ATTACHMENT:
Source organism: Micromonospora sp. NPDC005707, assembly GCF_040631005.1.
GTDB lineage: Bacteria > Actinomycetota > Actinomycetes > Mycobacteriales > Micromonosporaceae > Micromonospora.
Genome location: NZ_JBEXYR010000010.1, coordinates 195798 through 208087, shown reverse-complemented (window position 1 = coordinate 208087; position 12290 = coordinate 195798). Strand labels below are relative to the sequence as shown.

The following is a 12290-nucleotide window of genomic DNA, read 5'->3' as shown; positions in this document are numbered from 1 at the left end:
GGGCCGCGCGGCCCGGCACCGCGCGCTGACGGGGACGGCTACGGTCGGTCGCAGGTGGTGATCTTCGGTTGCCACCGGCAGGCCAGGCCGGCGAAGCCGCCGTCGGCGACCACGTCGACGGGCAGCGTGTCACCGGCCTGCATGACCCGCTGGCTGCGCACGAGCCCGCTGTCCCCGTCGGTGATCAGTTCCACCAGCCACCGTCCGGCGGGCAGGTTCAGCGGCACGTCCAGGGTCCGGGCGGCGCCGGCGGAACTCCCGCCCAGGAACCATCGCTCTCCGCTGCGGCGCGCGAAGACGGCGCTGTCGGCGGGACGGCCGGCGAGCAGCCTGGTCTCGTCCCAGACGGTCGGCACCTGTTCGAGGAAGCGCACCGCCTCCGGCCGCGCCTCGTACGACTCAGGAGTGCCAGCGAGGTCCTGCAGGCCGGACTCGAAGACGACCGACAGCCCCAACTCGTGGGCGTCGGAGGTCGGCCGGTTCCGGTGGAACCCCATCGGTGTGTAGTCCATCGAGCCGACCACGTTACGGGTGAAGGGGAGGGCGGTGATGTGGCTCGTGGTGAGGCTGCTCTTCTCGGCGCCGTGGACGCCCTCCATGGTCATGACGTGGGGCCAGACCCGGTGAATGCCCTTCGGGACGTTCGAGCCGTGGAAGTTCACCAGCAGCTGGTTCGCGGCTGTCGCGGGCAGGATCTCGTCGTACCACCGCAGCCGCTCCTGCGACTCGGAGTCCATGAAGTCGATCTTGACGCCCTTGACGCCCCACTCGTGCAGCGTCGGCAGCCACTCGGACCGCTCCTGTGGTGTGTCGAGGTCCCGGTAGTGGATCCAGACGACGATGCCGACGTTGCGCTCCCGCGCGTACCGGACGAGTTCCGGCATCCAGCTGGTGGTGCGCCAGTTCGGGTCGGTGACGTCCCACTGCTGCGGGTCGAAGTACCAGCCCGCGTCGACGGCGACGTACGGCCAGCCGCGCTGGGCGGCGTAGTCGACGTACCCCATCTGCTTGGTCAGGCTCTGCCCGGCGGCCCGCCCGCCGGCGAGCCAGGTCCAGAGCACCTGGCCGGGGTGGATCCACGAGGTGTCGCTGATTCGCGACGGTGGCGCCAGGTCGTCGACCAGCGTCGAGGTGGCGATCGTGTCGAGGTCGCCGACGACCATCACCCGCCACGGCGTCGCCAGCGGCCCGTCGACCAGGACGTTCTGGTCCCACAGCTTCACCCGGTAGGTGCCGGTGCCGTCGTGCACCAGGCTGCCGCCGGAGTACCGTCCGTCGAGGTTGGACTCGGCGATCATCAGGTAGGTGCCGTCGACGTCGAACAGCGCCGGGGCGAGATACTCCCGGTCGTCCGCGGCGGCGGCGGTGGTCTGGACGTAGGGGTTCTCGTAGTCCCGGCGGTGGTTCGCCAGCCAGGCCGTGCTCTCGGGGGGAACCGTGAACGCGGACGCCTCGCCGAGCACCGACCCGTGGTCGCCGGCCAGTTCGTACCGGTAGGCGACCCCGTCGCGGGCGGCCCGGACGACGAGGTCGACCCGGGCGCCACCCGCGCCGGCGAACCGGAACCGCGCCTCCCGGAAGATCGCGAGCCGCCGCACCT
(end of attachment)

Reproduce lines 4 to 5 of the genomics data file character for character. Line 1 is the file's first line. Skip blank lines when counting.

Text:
The following is a 12290-nucleotide window of genomic DNA, read 5'->3' as shown; positions in this document are numbered from 1 at the left end:
GGGCCGCGCGGCCCGGCACCGCGCGCTGACGGGGACGGCTACGGTCGGTCGCAGGTGGTGATCTTCGGTTGCCACCGGCAGGCCAGGCCGGCGAAGCCGCCGTCGGCGACCACGTCGACGGGCAGCGTGTCACCGGCCTGCATGACCCGCTGGCTGCGCACGAGCCCGCTGTCCCCGTCGGTGATCAGTTCCACCAGCCACCGTCCGGCGGGCAGGTTCAGCGGCACGTCCAGGGTCCGGGCGGCGCCGGCGGAACTCCCGCCCAGGAACCATCGCTCTCCGCTGCGGCGCGCGAAGACGGCGCTGTCGGCGGGACGGCCGGCGAGCAGCCTGGTCTCGTCCCAGACGGTCGGCACCTGTTCGAGGAAGCGCACCGCCTCCGGCCGCGCCTCGTACGACTCAGGAGTGCCAGCGAGGTCCTGCAGGCCGGACTCGAAGACGACCGACAGCCCCAACTCGTGGGCGTCGGAGGTCGGCCGGTTCCGGTGGAACCCCATCGGTGTGTAGTCCATCGAGCCGACCACGTTACGGGTGAAGGGGAGGGCGGTGATGTGGCTCGTGGTGAGGCTGCTCTTCTCGGCGCCGTGGACGCCCTCCATGGTCATGACGTGGGGCCAGACCCGGTGAATGCCCTTCGGGACGTTCGAGCCGTGGAAGTTCACCAGCAGCTGGTTCGCGGCTGTCGCGGGCAGGATCTCGTCGTACCACCGCAGCCGCTCCTGCGACTCGGAGTCCATGAAGTCGATCTTGACGCCCTTGACGCCCCACTCGTGCAGCGTCGGCAGCCACTCGGACCGCTCCTGTGGTGTGTCGAGGTCCCGGTAGTGGATCCAGACGACGATGCCGACGTTGCGCTCCCGCGCGTACCGGACGAGTTCCGGCATCCAGCTGGTGGTGCGCCAGTTCGGGTCGGTGACGTCCCACTGCTGCGGGTCGAAGTACCAGCCCGCGTCGACGGCGACGTACGGCCAGCCGCGCTGGGCGGCGTAGTCGACGTACCCCATCTGCTTGGTCAGGCTCTGCCCGGCGGCCCGCCCGCCGGCGAGCCAGGTCCAGAGCACCTGGCCGGGGTGGATCCACGAGGTGTCGCTGATTCGCGACGGTGGCGCCAGGTCGTCGACCAGCGTCGAGGTGGCGATCGTGTCGAGGTCGCCGACGACCATCACCCGCCACGGCGTCGCCAGCGGCCCGTCGACCAGGACGTTCTGGTCCCACAGCTTCACCCGGTAGGTGCCGGTGCCGTCGTGCACCAGGCTGCCGCCGGAGTACCGTCCGTCGAGGTTGGACTCGGCGATCATCAGGTAGGTGCCGTCGACGTCGAACAGCGCCGGGGCGAGATACTCCCGGTCGTCCGCGGCGGCGGCGGTGGTCTGGACGTAGGGGTTCTCGTAGTCCCGGCGGTGGTTCGCCAGCCAGGCCGTGCTCTCGGGGGGAACCGTGAACGCGGACGCCTCGCCGAGCACCGACCCGTGGTCGCCGGCCAGTTCGTACCGGTAGGCGACCCCGTCGCGGGCGGCCCGGACGACGAGGTCGACCCGGGCGCCACCCGCGCCGGCGAACCGGAACCGCGCCTCCCGGAAGATCGCGAGCCGCCGCACCT